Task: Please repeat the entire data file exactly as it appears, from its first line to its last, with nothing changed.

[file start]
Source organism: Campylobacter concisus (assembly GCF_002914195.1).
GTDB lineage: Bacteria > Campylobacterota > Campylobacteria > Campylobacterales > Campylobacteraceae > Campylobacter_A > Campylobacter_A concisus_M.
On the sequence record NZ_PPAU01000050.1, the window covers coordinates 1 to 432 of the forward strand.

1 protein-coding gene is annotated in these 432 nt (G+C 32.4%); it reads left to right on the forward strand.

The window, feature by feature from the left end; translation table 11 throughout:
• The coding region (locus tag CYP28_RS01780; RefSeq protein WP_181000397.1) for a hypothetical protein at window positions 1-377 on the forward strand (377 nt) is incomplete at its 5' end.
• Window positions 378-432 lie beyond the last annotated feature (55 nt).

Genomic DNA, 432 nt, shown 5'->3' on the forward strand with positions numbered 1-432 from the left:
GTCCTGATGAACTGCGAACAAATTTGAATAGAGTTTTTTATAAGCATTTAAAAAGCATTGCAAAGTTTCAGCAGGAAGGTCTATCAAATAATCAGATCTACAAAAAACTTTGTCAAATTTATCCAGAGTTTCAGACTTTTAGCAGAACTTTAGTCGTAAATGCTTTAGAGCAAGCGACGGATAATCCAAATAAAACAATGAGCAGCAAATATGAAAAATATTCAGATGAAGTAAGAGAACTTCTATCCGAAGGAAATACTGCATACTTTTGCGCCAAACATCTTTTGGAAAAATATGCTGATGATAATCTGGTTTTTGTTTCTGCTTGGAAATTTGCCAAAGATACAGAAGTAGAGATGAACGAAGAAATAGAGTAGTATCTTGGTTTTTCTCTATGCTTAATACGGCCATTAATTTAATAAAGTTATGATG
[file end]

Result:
Source organism: Campylobacter concisus (assembly GCF_002914195.1).
GTDB lineage: Bacteria > Campylobacterota > Campylobacteria > Campylobacterales > Campylobacteraceae > Campylobacter_A > Campylobacter_A concisus_M.
On the sequence record NZ_PPAU01000050.1, the window covers coordinates 1 to 432 of the forward strand.

1 protein-coding gene is annotated in these 432 nt (G+C 32.4%); it reads left to right on the forward strand.

The window, feature by feature from the left end; translation table 11 throughout:
• The coding region (locus tag CYP28_RS01780; RefSeq protein WP_181000397.1) for a hypothetical protein at window positions 1-377 on the forward strand (377 nt) is incomplete at its 5' end.
• Window positions 378-432 lie beyond the last annotated feature (55 nt).

Genomic DNA, 432 nt, shown 5'->3' on the forward strand with positions numbered 1-432 from the left:
GTCCTGATGAACTGCGAACAAATTTGAATAGAGTTTTTTATAAGCATTTAAAAAGCATTGCAAAGTTTCAGCAGGAAGGTCTATCAAATAATCAGATCTACAAAAAACTTTGTCAAATTTATCCAGAGTTTCAGACTTTTAGCAGAACTTTAGTCGTAAATGCTTTAGAGCAAGCGACGGATAATCCAAATAAAACAATGAGCAGCAAATATGAAAAATATTCAGATGAAGTAAGAGAACTTCTATCCGAAGGAAATACTGCATACTTTTGCGCCAAACATCTTTTGGAAAAATATGCTGATGATAATCTGGTTTTTGTTTCTGCTTGGAAATTTGCCAAAGATACAGAAGTAGAGATGAACGAAGAAATAGAGTAGTATCTTGGTTTTTCTCTATGCTTAATACGGCCATTAATTTAATAAAGTTATGATG